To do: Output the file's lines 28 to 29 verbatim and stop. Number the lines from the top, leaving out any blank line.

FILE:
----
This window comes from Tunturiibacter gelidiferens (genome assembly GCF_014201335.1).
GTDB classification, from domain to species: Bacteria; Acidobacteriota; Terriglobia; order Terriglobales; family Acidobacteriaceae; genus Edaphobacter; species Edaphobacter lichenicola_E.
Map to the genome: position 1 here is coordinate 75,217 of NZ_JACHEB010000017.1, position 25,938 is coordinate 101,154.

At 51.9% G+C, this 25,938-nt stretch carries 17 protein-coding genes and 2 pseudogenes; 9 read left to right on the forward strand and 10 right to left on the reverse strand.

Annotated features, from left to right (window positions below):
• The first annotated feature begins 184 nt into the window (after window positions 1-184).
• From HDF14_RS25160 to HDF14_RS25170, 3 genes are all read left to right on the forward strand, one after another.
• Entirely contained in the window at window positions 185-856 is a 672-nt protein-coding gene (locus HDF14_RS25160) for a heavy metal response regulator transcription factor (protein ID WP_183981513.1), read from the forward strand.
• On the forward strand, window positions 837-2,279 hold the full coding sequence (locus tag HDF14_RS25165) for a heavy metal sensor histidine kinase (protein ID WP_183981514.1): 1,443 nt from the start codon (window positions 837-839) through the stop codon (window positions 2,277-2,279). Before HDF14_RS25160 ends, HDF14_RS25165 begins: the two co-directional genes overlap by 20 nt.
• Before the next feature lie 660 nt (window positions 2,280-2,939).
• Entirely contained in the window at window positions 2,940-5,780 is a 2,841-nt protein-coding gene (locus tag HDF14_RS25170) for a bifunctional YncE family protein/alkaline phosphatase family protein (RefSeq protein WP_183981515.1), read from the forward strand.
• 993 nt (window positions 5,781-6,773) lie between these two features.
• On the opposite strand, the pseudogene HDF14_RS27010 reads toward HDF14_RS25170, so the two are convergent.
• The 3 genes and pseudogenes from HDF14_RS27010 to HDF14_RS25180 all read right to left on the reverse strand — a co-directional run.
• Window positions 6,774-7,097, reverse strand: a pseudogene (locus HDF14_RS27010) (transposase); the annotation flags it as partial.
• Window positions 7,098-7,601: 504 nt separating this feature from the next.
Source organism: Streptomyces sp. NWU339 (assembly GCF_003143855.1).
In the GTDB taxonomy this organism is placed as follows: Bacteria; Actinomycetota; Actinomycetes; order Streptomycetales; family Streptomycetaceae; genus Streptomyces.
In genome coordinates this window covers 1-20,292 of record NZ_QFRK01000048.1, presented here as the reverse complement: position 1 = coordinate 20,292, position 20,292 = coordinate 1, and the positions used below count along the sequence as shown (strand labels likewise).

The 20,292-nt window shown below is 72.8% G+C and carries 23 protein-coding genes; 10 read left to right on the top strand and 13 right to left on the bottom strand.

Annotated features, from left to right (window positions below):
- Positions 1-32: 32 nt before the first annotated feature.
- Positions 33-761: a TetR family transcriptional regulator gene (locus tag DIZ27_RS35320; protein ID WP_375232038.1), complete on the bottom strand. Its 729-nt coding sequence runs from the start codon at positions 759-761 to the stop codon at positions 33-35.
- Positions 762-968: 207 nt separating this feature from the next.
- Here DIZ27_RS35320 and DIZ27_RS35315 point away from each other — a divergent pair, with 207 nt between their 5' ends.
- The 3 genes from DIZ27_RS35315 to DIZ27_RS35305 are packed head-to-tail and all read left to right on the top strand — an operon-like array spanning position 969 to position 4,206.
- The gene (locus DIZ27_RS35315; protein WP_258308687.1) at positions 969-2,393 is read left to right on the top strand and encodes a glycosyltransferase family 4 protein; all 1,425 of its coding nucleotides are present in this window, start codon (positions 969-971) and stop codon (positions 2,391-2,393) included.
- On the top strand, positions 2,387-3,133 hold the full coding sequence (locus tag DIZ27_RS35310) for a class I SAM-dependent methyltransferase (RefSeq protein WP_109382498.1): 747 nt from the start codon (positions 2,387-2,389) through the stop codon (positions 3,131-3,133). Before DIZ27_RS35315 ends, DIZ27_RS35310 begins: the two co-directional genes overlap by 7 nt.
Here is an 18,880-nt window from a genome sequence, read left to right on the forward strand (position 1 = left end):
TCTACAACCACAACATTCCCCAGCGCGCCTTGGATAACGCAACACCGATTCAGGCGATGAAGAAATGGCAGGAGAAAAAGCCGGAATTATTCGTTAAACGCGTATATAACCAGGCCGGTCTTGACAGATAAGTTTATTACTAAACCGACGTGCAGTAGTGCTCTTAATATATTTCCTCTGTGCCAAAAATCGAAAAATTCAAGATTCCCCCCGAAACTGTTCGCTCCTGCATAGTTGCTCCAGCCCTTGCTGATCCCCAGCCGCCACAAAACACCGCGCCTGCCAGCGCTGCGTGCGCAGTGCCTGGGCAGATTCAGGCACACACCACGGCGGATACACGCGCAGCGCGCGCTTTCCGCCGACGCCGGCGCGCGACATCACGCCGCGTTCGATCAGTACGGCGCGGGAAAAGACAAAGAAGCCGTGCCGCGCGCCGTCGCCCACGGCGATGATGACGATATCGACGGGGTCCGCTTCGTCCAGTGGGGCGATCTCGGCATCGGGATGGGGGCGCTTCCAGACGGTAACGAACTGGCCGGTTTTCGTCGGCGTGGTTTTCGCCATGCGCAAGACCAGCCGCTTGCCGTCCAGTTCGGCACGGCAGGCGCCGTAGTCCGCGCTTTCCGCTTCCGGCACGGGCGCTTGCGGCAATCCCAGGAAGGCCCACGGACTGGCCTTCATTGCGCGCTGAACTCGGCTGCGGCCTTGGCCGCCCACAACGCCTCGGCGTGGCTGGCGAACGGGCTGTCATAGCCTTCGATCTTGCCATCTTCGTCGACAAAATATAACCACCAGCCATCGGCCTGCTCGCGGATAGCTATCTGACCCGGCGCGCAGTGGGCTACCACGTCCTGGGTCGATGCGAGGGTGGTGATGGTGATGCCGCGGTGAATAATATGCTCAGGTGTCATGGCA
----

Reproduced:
- On the top strand, positions 2,387-3,133 hold the full coding sequence (locus tag DIZ27_RS35310) for a class I SAM-dependent methyltransferase (RefSeq protein WP_109382498.1): 747 nt from the start codon (positions 2,387-2,389) through the stop codon (positions 3,131-3,133). Before DIZ27_RS35315 ends, DIZ27_RS35310 begins: the two co-directional genes overlap by 7 nt.
Here is an 18,880-nt window from a genome sequence, read left to right on the forward strand (position 1 = left end):